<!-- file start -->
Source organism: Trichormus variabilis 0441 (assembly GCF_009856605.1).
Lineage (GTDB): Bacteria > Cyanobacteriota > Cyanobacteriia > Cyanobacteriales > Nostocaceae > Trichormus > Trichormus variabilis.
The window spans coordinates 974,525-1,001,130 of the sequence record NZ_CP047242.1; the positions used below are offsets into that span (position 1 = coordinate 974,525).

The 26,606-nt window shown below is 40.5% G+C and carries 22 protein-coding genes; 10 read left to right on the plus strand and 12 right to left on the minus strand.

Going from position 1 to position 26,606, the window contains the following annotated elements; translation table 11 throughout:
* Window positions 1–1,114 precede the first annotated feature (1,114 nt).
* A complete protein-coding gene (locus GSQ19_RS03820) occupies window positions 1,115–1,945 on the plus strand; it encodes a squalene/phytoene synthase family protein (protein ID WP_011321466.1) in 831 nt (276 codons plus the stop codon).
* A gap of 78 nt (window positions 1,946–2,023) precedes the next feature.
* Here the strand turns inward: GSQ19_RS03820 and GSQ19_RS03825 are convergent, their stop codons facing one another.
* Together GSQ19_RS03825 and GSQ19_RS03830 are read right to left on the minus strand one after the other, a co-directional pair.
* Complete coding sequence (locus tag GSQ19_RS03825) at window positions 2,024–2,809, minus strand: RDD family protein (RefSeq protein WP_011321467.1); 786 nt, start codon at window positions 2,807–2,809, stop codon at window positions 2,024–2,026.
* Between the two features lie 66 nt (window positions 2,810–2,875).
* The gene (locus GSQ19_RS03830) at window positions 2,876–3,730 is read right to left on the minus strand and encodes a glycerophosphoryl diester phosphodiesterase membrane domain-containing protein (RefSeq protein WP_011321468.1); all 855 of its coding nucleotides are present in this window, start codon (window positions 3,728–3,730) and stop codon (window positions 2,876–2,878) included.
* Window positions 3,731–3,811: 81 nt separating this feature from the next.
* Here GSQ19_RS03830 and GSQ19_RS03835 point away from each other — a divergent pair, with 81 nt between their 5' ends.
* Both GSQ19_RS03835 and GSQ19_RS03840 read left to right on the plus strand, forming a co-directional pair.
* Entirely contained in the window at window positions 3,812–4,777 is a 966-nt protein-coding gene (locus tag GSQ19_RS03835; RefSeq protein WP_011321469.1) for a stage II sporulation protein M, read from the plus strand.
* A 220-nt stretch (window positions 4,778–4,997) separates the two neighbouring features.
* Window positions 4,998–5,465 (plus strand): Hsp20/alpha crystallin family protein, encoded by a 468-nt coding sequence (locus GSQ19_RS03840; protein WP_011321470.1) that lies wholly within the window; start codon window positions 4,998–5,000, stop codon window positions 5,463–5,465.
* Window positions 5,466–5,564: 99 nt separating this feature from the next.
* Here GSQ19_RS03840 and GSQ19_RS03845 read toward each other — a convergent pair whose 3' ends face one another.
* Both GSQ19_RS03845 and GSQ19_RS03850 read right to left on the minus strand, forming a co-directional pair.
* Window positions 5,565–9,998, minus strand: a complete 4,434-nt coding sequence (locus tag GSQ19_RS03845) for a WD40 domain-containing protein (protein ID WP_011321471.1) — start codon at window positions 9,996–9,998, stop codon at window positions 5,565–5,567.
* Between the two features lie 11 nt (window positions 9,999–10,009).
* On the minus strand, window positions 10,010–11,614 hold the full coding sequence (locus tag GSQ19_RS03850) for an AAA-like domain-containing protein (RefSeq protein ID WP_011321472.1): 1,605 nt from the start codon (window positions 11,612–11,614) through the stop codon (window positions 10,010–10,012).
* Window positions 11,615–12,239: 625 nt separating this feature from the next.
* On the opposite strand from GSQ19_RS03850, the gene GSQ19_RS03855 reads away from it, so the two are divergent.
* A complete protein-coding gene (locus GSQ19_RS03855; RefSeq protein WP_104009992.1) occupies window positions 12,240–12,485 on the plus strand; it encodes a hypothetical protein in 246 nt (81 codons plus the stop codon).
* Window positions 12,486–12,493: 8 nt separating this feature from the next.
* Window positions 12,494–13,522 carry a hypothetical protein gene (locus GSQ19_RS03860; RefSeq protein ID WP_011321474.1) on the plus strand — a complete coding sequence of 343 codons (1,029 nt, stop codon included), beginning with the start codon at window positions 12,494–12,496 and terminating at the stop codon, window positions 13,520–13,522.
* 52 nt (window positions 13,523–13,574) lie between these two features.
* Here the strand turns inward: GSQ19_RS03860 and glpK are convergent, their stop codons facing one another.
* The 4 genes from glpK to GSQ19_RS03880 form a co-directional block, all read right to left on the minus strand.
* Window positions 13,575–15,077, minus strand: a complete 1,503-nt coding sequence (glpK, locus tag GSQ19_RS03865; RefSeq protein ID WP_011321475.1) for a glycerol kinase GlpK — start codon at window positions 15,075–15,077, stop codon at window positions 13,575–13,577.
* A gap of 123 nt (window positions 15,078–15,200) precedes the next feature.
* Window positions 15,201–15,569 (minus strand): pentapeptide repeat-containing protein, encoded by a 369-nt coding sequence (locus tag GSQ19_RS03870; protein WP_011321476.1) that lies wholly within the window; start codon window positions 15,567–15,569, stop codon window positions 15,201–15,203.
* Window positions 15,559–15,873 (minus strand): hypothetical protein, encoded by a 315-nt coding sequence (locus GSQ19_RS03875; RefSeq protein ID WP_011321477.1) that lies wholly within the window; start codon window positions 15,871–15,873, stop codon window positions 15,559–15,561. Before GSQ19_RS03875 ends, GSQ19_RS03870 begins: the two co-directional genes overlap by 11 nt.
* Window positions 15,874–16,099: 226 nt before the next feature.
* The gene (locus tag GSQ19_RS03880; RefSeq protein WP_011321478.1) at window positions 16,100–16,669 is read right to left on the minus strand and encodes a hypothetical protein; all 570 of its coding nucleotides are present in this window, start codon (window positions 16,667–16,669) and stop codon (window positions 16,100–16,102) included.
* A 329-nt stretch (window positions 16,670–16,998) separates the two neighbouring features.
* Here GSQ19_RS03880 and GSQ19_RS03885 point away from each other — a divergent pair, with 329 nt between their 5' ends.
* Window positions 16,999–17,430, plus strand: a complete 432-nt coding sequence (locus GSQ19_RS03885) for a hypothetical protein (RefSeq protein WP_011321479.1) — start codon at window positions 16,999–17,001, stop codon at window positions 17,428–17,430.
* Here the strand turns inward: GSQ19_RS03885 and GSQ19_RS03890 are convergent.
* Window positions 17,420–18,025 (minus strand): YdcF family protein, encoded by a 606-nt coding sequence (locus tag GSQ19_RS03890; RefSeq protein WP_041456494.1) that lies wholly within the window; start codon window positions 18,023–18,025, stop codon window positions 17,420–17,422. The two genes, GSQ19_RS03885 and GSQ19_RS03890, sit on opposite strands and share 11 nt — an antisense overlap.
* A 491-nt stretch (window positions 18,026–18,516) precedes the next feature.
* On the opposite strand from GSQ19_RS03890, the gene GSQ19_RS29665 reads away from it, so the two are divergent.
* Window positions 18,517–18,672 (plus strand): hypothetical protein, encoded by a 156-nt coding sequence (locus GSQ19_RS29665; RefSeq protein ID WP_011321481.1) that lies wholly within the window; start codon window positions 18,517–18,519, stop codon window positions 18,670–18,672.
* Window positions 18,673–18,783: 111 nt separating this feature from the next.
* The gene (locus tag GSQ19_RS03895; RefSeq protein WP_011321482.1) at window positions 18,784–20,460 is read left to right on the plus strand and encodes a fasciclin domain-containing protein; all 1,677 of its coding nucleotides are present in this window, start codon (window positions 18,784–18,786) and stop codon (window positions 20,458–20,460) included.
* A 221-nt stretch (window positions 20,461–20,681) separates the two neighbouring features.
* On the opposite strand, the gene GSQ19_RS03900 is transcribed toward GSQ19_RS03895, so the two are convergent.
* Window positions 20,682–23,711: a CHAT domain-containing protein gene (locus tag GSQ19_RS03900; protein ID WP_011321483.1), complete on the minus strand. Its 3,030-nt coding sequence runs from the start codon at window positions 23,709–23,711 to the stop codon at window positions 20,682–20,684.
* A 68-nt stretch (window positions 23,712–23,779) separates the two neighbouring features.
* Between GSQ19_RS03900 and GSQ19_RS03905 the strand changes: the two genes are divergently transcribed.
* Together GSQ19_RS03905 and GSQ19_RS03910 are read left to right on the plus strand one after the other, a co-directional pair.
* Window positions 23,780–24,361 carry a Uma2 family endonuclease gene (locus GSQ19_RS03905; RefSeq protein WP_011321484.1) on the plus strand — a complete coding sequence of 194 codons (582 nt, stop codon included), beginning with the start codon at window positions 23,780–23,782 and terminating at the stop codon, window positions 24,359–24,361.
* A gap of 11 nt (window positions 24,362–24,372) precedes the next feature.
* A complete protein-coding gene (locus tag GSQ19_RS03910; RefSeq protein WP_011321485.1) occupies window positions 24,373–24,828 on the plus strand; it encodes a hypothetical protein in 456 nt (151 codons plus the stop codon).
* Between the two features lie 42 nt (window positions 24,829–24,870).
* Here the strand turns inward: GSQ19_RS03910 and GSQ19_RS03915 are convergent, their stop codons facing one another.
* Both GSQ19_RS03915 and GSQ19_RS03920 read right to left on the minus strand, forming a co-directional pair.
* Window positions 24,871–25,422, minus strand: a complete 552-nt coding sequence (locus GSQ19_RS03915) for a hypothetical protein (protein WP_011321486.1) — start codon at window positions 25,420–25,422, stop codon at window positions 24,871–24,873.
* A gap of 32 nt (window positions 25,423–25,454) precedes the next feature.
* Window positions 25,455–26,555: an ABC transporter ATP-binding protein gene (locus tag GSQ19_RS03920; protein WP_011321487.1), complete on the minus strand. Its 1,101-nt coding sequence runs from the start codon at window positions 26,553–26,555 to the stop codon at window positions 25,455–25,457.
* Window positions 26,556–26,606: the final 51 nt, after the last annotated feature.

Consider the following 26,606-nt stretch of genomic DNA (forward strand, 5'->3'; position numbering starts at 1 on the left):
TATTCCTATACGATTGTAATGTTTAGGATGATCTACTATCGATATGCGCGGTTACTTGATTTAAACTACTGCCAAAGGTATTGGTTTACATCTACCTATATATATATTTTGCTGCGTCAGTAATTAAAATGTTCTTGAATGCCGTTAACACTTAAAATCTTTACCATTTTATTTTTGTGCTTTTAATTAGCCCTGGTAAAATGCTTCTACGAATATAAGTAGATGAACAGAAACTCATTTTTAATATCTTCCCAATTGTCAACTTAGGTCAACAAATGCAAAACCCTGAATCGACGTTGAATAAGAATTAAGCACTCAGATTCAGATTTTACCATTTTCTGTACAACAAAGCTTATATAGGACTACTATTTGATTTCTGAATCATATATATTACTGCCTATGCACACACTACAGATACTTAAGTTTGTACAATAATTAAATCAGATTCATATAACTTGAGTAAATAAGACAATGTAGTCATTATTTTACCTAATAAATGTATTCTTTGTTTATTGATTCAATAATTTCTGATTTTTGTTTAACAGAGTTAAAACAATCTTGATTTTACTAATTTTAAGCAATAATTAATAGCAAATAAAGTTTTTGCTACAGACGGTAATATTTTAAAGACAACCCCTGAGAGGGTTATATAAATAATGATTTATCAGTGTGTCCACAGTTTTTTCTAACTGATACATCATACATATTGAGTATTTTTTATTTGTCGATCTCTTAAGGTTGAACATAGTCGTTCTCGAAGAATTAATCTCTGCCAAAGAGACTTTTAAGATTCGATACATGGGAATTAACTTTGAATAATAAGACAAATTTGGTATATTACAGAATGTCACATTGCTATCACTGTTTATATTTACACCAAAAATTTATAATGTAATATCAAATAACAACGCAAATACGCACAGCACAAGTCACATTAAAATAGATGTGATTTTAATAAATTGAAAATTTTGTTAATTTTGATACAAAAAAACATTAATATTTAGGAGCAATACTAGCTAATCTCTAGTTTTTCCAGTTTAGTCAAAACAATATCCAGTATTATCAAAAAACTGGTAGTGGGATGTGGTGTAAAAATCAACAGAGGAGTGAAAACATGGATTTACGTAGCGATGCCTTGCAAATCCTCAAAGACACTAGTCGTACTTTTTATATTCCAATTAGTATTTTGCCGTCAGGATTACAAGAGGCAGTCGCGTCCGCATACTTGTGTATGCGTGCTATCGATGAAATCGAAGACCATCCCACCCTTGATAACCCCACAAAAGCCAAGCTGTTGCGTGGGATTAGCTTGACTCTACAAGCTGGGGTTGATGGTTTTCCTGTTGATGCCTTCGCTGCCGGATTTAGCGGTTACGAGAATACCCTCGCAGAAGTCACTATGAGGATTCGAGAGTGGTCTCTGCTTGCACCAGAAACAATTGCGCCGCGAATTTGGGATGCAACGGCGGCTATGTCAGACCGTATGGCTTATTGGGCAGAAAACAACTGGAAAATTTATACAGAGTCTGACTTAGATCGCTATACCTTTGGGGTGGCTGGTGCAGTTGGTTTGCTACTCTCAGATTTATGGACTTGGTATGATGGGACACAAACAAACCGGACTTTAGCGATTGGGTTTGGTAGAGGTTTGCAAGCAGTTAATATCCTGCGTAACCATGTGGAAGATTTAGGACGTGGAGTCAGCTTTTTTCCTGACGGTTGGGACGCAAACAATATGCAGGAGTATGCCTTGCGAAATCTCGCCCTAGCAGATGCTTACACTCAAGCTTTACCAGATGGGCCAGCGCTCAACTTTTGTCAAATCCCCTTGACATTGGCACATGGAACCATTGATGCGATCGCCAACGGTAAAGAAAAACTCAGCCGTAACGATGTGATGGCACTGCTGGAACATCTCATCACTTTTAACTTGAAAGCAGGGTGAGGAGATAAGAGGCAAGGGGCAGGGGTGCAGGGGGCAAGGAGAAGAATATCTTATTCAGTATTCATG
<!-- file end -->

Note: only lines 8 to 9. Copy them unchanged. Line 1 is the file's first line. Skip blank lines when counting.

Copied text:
* A gap of 78 nt (window positions 1,946–2,023) precedes the next feature.
* Here the strand turns inward: GSQ19_RS03820 and GSQ19_RS03825 are convergent, their stop codons facing one another.